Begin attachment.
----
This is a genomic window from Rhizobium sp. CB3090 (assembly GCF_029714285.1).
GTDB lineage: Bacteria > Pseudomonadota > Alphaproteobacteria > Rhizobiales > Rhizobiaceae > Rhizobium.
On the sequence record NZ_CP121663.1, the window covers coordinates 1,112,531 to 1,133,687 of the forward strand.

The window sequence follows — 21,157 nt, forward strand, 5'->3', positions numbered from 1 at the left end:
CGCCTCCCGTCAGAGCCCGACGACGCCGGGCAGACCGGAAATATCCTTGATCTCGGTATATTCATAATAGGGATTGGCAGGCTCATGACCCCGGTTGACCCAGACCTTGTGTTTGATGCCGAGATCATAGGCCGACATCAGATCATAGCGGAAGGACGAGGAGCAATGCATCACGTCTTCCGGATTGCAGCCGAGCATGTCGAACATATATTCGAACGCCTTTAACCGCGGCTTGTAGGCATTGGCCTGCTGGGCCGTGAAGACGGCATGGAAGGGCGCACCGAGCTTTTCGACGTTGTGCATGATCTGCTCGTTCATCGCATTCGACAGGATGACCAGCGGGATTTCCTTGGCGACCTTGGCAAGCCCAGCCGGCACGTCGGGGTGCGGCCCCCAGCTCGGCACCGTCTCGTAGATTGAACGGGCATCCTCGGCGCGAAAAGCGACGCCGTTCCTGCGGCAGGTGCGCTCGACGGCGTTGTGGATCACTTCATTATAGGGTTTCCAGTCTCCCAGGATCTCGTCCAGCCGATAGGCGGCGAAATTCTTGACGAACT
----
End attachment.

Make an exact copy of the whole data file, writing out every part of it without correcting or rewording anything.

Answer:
This is a genomic window from Rhizobium sp. CB3090 (assembly GCF_029714285.1).
GTDB lineage: Bacteria > Pseudomonadota > Alphaproteobacteria > Rhizobiales > Rhizobiaceae > Rhizobium.
On the sequence record NZ_CP121663.1, the window covers coordinates 1,112,531 to 1,133,687 of the forward strand.

The window sequence follows — 21,157 nt, forward strand, 5'->3', positions numbered from 1 at the left end:
CGCCTCCCGTCAGAGCCCGACGACGCCGGGCAGACCGGAAATATCCTTGATCTCGGTATATTCATAATAGGGATTGGCAGGCTCATGACCCCGGTTGACCCAGACCTTGTGTTTGATGCCGAGATCATAGGCCGACATCAGATCATAGCGGAAGGACGAGGAGCAATGCATCACGTCTTCCGGATTGCAGCCGAGCATGTCGAACATATATTCGAACGCCTTTAACCGCGGCTTGTAGGCATTGGCCTGCTGGGCCGTGAAGACGGCATGGAAGGGCGCACCGAGCTTTTCGACGTTGTGCATGATCTGCTCGTTCATCGCATTCGACAGGATGACCAGCGGGATTTCCTTGGCGACCTTGGCAAGCCCAGCCGGCACGTCGGGGTGCGGCCCCCAGCTCGGCACCGTCTCGTAGATTGAACGGGCATCCTCGGCGCGAAAAGCGACGCCGTTCCTGCGGCAGGTGCGCTCGACGGCGTTGTGGATCACTTCATTATAGGGTTTCCAGTCTCCCAGGATCTCGTCCAGCCGATAGGCGGCGAAATTCTTGACGAACT